Ibex Medical Analytics has recently announced the successful close of Series B financing, to the tune of $38 million.

The round was led by Octopus Ventures and 83North, with aMoon, Planven Entrepreneur Ventures and Dell Technologies Capital also participating. This now brings total funding to $52 million.

The AI powered cancer diagnostics firm is expected to use the investment to expand their customer base in North America and Europe, as well as bolster research and development, clinical and commercial teams. Likewise, a portion of this investment is earmarked to be put towards the Galen solution, introducing new AI tools that can diagnose more tissue types.

Pathologists are often the unsung heroes in healthcare with their detection and diagnosis of disease being at the forefront of cancer treatment and care. With a growing rise in cancer cases, as well as personlised care medicine, these heroes are overwhelmed. A global shortage of these skilled workers isn’t helping.

And thus, Ibex’s aim is to provide cancer in real time, giving pathologists a set of tools that ensure a quality control rate of 100%, while dramatically reducing testing and diagnosis turnaround times.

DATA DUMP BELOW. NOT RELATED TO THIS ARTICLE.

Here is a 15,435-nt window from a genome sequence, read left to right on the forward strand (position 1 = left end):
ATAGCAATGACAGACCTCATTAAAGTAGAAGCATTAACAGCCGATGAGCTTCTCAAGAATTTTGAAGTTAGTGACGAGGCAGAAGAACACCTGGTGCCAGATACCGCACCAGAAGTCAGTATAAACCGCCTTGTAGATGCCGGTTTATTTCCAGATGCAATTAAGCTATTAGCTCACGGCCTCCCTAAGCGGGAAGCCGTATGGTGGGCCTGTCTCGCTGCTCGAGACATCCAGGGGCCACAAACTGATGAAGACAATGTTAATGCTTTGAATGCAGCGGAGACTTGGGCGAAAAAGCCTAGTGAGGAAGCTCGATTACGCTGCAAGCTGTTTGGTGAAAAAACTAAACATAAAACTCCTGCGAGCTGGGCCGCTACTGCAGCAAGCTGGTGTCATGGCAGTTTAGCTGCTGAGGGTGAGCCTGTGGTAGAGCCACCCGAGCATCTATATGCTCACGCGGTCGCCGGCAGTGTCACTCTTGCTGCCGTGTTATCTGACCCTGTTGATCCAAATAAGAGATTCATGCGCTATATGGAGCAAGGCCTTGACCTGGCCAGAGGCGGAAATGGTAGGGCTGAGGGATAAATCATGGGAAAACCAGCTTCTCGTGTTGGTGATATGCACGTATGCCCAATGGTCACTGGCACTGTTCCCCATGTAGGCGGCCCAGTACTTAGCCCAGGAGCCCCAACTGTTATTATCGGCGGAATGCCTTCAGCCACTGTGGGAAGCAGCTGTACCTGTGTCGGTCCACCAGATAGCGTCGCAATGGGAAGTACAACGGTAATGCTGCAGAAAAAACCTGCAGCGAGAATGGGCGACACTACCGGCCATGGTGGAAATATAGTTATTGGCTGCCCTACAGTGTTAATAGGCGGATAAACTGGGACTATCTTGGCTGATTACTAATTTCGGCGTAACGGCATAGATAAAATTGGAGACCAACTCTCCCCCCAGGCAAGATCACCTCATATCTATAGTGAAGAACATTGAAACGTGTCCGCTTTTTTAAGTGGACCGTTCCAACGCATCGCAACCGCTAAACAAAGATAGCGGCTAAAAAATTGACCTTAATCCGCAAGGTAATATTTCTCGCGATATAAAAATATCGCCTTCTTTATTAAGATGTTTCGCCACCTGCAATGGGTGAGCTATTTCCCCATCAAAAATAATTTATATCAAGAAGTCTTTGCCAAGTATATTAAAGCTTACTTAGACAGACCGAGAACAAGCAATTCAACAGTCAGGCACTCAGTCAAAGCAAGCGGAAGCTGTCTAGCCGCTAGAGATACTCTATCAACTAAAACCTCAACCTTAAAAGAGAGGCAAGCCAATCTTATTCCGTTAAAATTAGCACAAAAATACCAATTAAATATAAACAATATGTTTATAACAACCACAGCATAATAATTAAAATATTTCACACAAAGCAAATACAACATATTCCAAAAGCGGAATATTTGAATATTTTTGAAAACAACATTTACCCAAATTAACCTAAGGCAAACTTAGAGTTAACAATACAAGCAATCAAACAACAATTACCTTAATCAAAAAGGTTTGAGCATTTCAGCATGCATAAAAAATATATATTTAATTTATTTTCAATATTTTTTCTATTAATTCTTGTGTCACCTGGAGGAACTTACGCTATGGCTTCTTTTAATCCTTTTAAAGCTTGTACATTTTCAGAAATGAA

Galen uses AI powered algorithms and regularly detec misdiagnosed and misgraded cancers in digital slides. This detection then notifies pathologists as to what needs to be reviewed ASAP. And not just for today, looking forward Ibex is partnering with others around the globe in the development of AI markers for predictive applications used in cancer management and drug development.

“Quality diagnosis is our top priority and a cornerstone of cancer care programs. I am proud of our team, demonstrating through clinical studies and, more importantly, in live clinical settings, that our AI is a game changer in eliminating misdiagnosis and ensuring real-time patient safety. This investment will help us meet the growing demand for AI and digital pathology rollouts and develop AI-markers for a more targeted treatment of cancer,” comments Ibex CEO and Co-founder Joseph Mossel.

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